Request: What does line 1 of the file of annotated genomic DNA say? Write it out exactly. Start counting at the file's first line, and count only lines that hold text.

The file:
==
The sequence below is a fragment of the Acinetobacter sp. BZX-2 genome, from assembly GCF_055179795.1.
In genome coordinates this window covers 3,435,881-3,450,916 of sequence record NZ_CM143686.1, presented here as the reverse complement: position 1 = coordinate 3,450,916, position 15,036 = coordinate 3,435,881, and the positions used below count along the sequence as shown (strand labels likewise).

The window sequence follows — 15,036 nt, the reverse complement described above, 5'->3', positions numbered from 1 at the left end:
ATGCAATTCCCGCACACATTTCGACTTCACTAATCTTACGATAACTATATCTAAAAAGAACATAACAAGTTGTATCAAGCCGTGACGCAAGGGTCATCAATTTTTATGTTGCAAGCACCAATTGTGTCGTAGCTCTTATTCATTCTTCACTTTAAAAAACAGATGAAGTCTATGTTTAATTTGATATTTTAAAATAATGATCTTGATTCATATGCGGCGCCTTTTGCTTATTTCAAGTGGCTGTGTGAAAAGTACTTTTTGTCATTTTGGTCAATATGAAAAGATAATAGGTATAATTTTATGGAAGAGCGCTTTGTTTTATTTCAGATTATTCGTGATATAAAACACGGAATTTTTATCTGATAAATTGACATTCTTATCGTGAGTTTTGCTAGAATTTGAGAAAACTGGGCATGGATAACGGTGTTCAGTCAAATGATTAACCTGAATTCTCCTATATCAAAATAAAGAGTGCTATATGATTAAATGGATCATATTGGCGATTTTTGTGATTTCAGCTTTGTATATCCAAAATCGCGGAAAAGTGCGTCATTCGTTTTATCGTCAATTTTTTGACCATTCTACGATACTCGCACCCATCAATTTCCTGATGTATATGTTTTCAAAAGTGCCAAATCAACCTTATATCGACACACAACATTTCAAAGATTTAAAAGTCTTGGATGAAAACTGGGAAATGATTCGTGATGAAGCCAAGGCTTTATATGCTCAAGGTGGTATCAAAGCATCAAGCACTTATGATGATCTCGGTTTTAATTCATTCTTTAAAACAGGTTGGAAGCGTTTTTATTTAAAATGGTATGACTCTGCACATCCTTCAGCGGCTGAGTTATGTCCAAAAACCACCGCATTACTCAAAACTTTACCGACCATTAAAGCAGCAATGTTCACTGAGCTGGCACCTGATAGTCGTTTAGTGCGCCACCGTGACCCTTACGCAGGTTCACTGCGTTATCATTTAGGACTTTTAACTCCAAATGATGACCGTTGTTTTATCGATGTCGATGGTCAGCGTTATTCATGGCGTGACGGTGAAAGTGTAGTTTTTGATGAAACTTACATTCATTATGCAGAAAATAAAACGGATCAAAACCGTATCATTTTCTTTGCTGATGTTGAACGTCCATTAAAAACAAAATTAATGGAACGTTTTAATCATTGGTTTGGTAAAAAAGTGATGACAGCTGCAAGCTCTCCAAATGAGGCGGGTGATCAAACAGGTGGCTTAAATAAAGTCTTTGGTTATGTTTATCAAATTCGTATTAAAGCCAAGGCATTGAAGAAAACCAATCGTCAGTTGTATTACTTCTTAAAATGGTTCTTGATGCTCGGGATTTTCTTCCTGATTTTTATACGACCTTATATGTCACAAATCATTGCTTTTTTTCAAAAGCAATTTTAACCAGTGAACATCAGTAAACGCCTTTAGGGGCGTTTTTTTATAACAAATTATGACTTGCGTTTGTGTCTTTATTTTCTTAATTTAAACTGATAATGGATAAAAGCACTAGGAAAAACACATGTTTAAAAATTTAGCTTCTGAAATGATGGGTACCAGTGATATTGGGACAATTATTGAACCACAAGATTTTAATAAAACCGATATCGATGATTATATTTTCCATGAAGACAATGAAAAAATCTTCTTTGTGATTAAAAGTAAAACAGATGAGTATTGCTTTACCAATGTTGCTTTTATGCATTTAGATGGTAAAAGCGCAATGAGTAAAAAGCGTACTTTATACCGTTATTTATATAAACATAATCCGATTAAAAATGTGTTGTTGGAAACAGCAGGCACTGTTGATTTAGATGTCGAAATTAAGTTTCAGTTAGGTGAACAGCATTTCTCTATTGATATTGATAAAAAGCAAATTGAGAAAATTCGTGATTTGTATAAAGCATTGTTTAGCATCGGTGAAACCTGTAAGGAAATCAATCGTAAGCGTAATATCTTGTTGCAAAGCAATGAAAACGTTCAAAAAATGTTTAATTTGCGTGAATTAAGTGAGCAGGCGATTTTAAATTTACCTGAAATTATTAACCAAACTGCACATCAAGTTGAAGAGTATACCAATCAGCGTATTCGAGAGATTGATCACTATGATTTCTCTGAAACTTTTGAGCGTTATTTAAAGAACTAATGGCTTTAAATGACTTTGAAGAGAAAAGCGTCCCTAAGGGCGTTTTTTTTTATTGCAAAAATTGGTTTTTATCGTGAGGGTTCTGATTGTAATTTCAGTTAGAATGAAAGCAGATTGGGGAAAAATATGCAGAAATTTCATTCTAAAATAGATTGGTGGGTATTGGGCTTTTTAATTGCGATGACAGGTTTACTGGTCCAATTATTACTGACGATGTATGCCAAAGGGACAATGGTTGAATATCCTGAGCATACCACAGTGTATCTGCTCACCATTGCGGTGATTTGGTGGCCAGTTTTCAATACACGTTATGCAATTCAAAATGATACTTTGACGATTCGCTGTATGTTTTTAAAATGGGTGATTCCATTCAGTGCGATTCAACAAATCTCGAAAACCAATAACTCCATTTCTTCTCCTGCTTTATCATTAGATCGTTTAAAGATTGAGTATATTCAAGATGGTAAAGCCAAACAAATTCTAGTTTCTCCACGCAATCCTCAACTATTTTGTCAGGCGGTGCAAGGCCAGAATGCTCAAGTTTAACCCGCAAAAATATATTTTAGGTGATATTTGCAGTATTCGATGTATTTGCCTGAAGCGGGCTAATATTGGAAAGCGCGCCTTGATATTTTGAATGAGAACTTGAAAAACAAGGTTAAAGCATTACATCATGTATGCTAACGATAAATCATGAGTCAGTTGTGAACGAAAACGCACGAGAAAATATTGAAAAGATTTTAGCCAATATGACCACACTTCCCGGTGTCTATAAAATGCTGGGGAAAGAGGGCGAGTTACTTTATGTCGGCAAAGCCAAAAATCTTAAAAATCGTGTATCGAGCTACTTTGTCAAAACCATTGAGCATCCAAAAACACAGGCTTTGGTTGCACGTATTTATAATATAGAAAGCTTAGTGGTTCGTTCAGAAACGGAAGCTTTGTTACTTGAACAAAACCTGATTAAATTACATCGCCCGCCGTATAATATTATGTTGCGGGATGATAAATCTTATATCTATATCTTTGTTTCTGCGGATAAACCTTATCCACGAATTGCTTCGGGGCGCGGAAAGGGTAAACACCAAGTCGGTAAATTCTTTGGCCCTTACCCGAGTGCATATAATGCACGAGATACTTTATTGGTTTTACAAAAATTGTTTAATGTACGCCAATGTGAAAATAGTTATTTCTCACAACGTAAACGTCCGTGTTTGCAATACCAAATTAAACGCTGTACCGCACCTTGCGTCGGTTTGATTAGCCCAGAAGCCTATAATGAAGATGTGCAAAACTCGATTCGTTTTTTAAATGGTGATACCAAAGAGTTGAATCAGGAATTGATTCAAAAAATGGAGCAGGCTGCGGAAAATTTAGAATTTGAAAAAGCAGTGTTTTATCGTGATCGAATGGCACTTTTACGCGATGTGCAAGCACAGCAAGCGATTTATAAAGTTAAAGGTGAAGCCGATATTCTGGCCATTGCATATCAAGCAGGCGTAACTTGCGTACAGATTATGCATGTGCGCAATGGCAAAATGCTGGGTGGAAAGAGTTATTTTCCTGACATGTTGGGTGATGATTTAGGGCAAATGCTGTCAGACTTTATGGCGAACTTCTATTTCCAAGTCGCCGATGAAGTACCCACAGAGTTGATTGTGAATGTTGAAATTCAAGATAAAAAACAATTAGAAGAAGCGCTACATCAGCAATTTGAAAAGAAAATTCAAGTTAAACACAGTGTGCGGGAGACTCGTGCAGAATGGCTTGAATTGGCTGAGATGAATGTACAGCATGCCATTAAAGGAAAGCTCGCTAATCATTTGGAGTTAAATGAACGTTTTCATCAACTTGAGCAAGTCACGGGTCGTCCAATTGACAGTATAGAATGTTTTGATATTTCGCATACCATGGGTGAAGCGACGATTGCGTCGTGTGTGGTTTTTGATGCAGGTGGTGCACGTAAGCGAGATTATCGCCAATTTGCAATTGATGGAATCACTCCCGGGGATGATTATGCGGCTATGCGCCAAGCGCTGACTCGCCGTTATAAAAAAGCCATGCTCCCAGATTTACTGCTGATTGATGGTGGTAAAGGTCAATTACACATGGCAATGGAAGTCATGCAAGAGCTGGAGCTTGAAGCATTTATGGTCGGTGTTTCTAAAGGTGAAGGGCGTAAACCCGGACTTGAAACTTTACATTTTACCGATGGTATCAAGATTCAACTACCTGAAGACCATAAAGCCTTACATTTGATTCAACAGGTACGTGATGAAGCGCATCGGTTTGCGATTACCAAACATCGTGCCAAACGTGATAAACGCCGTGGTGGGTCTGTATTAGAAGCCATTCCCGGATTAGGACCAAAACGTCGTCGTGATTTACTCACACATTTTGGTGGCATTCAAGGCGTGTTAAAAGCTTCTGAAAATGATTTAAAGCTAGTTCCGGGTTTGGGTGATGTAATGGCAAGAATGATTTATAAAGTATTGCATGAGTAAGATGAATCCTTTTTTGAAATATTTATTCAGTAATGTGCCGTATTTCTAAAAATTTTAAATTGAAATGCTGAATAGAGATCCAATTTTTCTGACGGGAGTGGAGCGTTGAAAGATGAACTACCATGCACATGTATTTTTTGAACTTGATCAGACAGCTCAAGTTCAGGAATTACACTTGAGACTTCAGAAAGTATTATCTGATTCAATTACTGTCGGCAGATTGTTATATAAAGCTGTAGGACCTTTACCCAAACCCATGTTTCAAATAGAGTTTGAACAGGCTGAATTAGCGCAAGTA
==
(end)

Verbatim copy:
The sequence below is a fragment of the Acinetobacter sp. BZX-2 genome, from assembly GCF_055179795.1.